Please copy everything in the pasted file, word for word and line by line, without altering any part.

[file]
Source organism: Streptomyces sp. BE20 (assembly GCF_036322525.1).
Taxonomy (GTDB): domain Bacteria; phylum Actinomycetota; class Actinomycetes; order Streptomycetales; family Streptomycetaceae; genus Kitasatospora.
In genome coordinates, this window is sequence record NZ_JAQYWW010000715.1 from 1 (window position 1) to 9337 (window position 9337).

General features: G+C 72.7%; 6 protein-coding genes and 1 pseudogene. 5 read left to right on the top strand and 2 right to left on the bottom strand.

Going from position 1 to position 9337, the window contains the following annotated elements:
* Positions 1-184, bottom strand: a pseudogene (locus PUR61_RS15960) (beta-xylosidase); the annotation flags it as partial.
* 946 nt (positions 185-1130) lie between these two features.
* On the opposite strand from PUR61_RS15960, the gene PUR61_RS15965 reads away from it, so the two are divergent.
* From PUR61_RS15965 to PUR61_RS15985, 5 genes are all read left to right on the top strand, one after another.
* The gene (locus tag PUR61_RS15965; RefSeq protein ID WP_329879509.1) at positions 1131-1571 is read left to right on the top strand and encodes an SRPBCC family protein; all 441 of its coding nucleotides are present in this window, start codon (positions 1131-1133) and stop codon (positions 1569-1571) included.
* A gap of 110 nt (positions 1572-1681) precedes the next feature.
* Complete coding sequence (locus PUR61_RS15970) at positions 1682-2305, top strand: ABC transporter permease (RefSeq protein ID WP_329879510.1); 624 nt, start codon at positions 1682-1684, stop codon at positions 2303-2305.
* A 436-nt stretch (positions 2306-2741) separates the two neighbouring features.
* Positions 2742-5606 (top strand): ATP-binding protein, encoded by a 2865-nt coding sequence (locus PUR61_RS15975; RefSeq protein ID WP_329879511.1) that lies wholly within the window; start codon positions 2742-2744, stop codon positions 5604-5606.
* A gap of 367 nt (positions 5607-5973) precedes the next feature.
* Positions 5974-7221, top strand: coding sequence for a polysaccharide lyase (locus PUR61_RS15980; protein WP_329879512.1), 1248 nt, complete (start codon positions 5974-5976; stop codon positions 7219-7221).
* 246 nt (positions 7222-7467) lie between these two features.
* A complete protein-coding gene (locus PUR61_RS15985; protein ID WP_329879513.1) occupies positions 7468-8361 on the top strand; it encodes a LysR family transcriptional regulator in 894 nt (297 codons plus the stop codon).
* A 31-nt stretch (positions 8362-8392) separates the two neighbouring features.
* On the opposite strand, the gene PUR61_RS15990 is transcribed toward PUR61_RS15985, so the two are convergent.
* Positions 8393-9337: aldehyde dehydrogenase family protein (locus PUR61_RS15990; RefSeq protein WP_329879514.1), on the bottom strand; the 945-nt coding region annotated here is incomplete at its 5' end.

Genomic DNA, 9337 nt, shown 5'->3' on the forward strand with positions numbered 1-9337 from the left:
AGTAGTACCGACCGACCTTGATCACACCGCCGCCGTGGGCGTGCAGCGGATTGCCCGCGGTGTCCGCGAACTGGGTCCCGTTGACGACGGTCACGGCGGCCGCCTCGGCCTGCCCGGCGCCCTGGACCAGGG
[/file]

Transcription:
Source organism: Streptomyces sp. BE20 (assembly GCF_036322525.1).
Taxonomy (GTDB): domain Bacteria; phylum Actinomycetota; class Actinomycetes; order Streptomycetales; family Streptomycetaceae; genus Kitasatospora.
In genome coordinates, this window is sequence record NZ_JAQYWW010000715.1 from 1 (window position 1) to 9337 (window position 9337).

General features: G+C 72.7%; 6 protein-coding genes and 1 pseudogene. 5 read left to right on the top strand and 2 right to left on the bottom strand.

Going from position 1 to position 9337, the window contains the following annotated elements:
* Positions 1-184, bottom strand: a pseudogene (locus PUR61_RS15960) (beta-xylosidase); the annotation flags it as partial.
* 946 nt (positions 185-1130) lie between these two features.
* On the opposite strand from PUR61_RS15960, the gene PUR61_RS15965 reads away from it, so the two are divergent.
* From PUR61_RS15965 to PUR61_RS15985, 5 genes are all read left to right on the top strand, one after another.
* The gene (locus tag PUR61_RS15965; RefSeq protein ID WP_329879509.1) at positions 1131-1571 is read left to right on the top strand and encodes an SRPBCC family protein; all 441 of its coding nucleotides are present in this window, start codon (positions 1131-1133) and stop codon (positions 1569-1571) included.
* A gap of 110 nt (positions 1572-1681) precedes the next feature.
* Complete coding sequence (locus PUR61_RS15970) at positions 1682-2305, top strand: ABC transporter permease (RefSeq protein ID WP_329879510.1); 624 nt, start codon at positions 1682-1684, stop codon at positions 2303-2305.
* A 436-nt stretch (positions 2306-2741) separates the two neighbouring features.
* Positions 2742-5606 (top strand): ATP-binding protein, encoded by a 2865-nt coding sequence (locus PUR61_RS15975; RefSeq protein ID WP_329879511.1) that lies wholly within the window; start codon positions 2742-2744, stop codon positions 5604-5606.
* A gap of 367 nt (positions 5607-5973) precedes the next feature.
* Positions 5974-7221, top strand: coding sequence for a polysaccharide lyase (locus PUR61_RS15980; protein WP_329879512.1), 1248 nt, complete (start codon positions 5974-5976; stop codon positions 7219-7221).
* 246 nt (positions 7222-7467) lie between these two features.
* A complete protein-coding gene (locus PUR61_RS15985; protein ID WP_329879513.1) occupies positions 7468-8361 on the top strand; it encodes a LysR family transcriptional regulator in 894 nt (297 codons plus the stop codon).
* A 31-nt stretch (positions 8362-8392) separates the two neighbouring features.
* On the opposite strand, the gene PUR61_RS15990 is transcribed toward PUR61_RS15985, so the two are convergent.
* Positions 8393-9337: aldehyde dehydrogenase family protein (locus PUR61_RS15990; RefSeq protein WP_329879514.1), on the bottom strand; the 945-nt coding region annotated here is incomplete at its 5' end.

Genomic DNA, 9337 nt, shown 5'->3' on the forward strand with positions numbered 1-9337 from the left:
AGTAGTACCGACCGACCTTGATCACACCGCCGCCGTGGGCGTGCAGCGGATTGCCCGCGGTGTCCGCGAACTGGGTCCCGTTGACGACGGTCACGGCGGCCGCCTCGGCCTGCCCGGCGCCCTGGACCAGGG